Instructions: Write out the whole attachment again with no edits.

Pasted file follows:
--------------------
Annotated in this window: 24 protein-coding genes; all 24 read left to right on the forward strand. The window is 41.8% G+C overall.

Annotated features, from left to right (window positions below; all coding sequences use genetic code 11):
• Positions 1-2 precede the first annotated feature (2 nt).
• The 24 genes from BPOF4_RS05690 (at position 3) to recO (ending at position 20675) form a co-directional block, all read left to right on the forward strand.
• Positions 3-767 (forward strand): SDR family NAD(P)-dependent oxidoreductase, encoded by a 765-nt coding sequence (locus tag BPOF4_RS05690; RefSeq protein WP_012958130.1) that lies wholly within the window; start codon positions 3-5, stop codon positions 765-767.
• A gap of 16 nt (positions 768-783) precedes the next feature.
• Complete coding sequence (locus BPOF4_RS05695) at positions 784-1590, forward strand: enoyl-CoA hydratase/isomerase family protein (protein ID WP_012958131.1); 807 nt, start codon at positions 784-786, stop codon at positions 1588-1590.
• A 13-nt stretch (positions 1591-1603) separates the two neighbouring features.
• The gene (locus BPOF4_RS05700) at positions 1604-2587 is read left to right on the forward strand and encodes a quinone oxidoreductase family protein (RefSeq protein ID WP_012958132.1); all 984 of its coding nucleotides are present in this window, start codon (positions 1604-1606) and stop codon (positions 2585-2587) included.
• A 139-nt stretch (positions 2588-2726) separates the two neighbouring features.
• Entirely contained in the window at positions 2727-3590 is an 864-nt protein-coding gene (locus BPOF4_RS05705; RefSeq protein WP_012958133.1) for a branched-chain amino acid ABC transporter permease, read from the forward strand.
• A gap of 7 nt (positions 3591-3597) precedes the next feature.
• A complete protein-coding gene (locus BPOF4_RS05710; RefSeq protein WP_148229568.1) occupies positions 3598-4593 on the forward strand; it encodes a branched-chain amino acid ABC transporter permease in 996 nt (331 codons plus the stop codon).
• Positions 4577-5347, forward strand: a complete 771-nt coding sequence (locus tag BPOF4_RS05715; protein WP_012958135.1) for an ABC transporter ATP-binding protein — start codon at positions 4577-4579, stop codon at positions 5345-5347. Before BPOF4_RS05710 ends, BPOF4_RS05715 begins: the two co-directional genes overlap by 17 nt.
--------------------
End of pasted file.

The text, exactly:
Annotated in this window: 24 protein-coding genes; all 24 read left to right on the forward strand. The window is 41.8% G+C overall.

Annotated features, from left to right (window positions below; all coding sequences use genetic code 11):
• Positions 1-2 precede the first annotated feature (2 nt).
• The 24 genes from BPOF4_RS05690 (at position 3) to recO (ending at position 20675) form a co-directional block, all read left to right on the forward strand.
• Positions 3-767 (forward strand): SDR family NAD(P)-dependent oxidoreductase, encoded by a 765-nt coding sequence (locus tag BPOF4_RS05690; RefSeq protein WP_012958130.1) that lies wholly within the window; start codon positions 3-5, stop codon positions 765-767.
• A gap of 16 nt (positions 768-783) precedes the next feature.
• Complete coding sequence (locus BPOF4_RS05695) at positions 784-1590, forward strand: enoyl-CoA hydratase/isomerase family protein (protein ID WP_012958131.1); 807 nt, start codon at positions 784-786, stop codon at positions 1588-1590.
• A 13-nt stretch (positions 1591-1603) separates the two neighbouring features.
• The gene (locus BPOF4_RS05700) at positions 1604-2587 is read left to right on the forward strand and encodes a quinone oxidoreductase family protein (RefSeq protein ID WP_012958132.1); all 984 of its coding nucleotides are present in this window, start codon (positions 1604-1606) and stop codon (positions 2585-2587) included.
• A 139-nt stretch (positions 2588-2726) separates the two neighbouring features.
• Entirely contained in the window at positions 2727-3590 is an 864-nt protein-coding gene (locus BPOF4_RS05705; RefSeq protein WP_012958133.1) for a branched-chain amino acid ABC transporter permease, read from the forward strand.
• A gap of 7 nt (positions 3591-3597) precedes the next feature.
• A complete protein-coding gene (locus BPOF4_RS05710; RefSeq protein WP_148229568.1) occupies positions 3598-4593 on the forward strand; it encodes a branched-chain amino acid ABC transporter permease in 996 nt (331 codons plus the stop codon).
• Positions 4577-5347, forward strand: a complete 771-nt coding sequence (locus tag BPOF4_RS05715; protein WP_012958135.1) for an ABC transporter ATP-binding protein — start codon at positions 4577-4579, stop codon at positions 5345-5347. Before BPOF4_RS05710 ends, BPOF4_RS05715 begins: the two co-directional genes overlap by 17 nt.